Webster College of Law
HathiTrust has catalogs for 1912-13 and for 1920-21. The image of Daniel Webster (right) is from the 1920-21 catalog. Webster College advertised regularly in the Chicago Eagle and in journals such as Union Postal Clerk.
Webster College of Law was founded to provide an opportunity for those "who are obliged to earn their own living in the day time" to earn a law degree. Therefore, all classes were held between the hours of 6:30 and 10:00 pm on Mondays, Wednesdays and Fridays. Students were able to attend two classes during this time, but multiple sections of each class allowed for individual attention. Advertisements point out that the "course of study given equals the standards of the University Law Schools."
Classes were conducted by a large faculty of judges and practicing attorneys. Above the goal of teaching points of law to each student was an overarching goal to "develop a legal mind and to train him in the art of legal reasoning." So in an early version of today's problem-based teaching/learning strategy, students were required both to make practical application of points of law and also to induce legal concepts from a study of specific cases.
Bricks and Mortar
Initially classes were held in rooms on the fourth floor of the National Life Building, 29 South La Salle Street, at "the center of the 'Loop" district.
At some time prior to 1920 the college had moved two block north and east to a new fireproof building at 14 West Washington, were it occupied the entire third floor. In addition to classrooms, office and lecture hall, the floor contained a law library, open daily for students. This new location was advertised as being only a few blocks from the Federal, Cook County, and Chicago Municipal courts, giving students easy access to the proceedings.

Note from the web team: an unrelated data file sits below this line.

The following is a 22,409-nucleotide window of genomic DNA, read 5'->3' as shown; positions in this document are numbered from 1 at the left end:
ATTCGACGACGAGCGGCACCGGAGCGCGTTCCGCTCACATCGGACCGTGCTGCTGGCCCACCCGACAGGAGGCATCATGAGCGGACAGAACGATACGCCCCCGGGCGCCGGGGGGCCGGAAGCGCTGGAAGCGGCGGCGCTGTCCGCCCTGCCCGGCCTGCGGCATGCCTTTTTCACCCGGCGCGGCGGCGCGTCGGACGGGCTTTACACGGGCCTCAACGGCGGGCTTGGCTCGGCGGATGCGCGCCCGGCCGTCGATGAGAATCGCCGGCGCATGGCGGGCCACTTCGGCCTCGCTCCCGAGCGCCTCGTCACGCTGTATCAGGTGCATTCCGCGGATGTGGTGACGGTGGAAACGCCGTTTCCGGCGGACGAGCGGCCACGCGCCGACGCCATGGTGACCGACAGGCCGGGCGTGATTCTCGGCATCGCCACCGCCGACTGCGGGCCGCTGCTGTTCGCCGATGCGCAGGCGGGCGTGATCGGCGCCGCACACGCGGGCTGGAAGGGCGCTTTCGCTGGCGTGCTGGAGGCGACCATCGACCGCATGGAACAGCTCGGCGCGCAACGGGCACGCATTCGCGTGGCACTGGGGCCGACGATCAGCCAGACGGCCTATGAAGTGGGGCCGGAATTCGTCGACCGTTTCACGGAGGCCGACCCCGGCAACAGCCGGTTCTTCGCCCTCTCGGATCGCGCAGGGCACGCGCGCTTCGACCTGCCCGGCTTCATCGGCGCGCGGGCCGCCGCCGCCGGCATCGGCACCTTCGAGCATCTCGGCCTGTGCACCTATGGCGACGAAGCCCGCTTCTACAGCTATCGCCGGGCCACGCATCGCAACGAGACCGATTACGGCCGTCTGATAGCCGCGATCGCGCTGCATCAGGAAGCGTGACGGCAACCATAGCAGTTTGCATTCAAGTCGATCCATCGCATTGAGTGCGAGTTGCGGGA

(right) 1908 Postcard view of National Life Insurance Building. (<https://chuckmanchicagonostalgia.wordpress.com/) accessed 2-13-2017
Webster College of Law had a chapter of Delta Theta Phi, a professional law fraternity. Students were instructed in "court room oratory, argumentation and debate." Not surprisingly, Webster offered a debate society, the only listed extracurricular activity.
Overall enrollment in 1920 was 100. This figure included at least two females. (See image left) In 1919 the Dallas Express reported that B. F. Blaine, a W.C.L. graduate, was the Texas state organizer of the Negro Business League.
A newspaper article notes that the school "later was consolidated with Kent College of Law."
Czech-born Josephine Payer was a member of the Junior class of 1920.
(Image from find-a-grave.com)
Enrollment began with fifty students and increased. In the second year, the school boasted of 128 matriculates. The first year of the three-year program was open to high school graduates. Enrollment went down in 1919 when the Illinois Supreme Court removed a number of high schools from the accredited list, requiring graduates from these schools to take an entrance test at one of the state's three major universities. Later. the Illinois Law Review noted that enrollment had grown by 50 percent. The college also offered a post-graduate course, leading to an LL.D. degree
Given the structure of Webster College of Law--night classes for working students-- it is difficult to see how it would have supported any sports programs. However, College Football Data Warehouse shows a 1920 game against De Paul, a 14-0 loss.